Preauthorization Versus Prospective Audit in Antimicrobial Stewardship Program
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|ClinicalTrials.gov Identifier: NCT02837081|
Recruitment Status : Unknown
Verified July 2016 by Susan Shin-Jung Lee, Kaohsiung Veterans General Hospital..
Recruitment status was: Recruiting
First Posted : July 19, 2016
Last Update Posted : July 19, 2016
|Condition or disease||Intervention/treatment||Phase|
|Bacterial Infections||Other: Prospective audit strategy of antimicrobial stewardship Other: preauthorization strategy of antimicrobial stewardship||Not Applicable|
Background: Antimicrobial stewardship program (ASP) is recommended to improve appropriate antimicrobial use, reduce bacterial resistance, unnecessary drug costs and enhance patient health outcomes. Two core strategies of ASP recommended as effective in guidelines are formulary restriction with drug preauthorization and prospective audit with feedback. Preauthorization is the current strategy used in our hospital, while most other hospitals in Taiwan and worldwide uses prospective audit with feedback. Preauthorization requires intensive manpower to maintain timeliness of antimicrobial use. This study will evaluate a policy change in strategy used for antimicrobial stewardship. Investigators will evaluate the effectiveness of the 2 strategies using antimicrobial utilization and patient outcomes.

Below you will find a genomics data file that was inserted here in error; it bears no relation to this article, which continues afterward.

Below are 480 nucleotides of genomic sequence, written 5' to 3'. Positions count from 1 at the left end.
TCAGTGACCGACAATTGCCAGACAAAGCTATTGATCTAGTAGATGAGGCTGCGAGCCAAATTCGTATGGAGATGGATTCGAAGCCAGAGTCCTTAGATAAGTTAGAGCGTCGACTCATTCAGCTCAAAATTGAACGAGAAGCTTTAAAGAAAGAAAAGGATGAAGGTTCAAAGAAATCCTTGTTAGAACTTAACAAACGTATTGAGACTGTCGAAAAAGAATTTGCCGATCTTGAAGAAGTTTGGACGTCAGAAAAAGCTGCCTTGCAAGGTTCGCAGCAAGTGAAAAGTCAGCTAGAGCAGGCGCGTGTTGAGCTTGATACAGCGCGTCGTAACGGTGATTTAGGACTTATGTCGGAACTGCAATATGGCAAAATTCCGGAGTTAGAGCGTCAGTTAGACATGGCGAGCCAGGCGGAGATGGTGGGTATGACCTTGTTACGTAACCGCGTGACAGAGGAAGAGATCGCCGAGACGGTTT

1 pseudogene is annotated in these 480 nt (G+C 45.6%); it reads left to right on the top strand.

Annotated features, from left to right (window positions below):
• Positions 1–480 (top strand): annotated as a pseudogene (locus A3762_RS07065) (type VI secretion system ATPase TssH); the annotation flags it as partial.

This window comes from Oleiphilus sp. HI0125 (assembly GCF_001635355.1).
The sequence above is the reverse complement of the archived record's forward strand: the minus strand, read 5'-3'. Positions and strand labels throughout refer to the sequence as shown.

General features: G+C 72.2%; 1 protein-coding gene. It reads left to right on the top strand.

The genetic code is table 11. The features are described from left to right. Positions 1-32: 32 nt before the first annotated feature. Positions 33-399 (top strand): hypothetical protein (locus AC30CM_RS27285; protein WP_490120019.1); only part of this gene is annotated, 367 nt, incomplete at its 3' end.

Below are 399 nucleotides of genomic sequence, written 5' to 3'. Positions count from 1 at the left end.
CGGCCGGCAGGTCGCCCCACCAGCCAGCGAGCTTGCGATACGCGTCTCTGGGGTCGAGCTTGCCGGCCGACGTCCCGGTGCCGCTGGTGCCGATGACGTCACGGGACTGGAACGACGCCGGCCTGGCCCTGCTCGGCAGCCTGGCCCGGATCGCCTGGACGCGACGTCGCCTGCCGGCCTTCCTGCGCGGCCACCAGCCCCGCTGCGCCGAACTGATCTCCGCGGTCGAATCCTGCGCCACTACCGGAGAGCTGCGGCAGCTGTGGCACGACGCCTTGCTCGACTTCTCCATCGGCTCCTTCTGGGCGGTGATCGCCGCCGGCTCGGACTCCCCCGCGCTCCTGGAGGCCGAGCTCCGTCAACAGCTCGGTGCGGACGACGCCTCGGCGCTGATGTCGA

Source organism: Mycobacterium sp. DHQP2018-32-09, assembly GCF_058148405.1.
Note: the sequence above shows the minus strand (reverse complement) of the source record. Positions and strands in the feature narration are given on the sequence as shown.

Methods: During a stepwise change in the policy of the antimicrobial stewardship program in this hospital, the study will observe the differences between two standardized core strategies (preauthorization vs prospective audit) of ASP. Hospitalized patients aged 20 and above, requiring use of restricted antimicrobials will be recruited into the study. Signing of consent forms are waived since both strategies are already proven to be effective and are widely implemented in Taiwan and worldwide. Also, the evaluation of such policy changes will not impact on patient safety or patient rights. The conduction of the study will not require contacting patients and no clinical samples will be collected. All data required for analysis will be collected via a computerized patient care system. Patient data will be protected via de-linking. Patients will be excluded if admitted at or entered the intensive care unit within 48 hours of entry, and if infectious diseases consultation had been requested. Eligible patients will be randomized to either preauthorization, which is the current practice in the hospital; or prospective audit, that will be done at 48-72 hours after prescription, as is the current practice in other hospitals in Taiwan and worldwide. Managing physicians are not obligated to follow our advice and the investigators will not intervene in their management decisions. Primary outcomes include antimicrobial utilization, drug costs and patient outcomes such as length of stay and clinical improvement. The time spent on implementing these two strategies will be compared.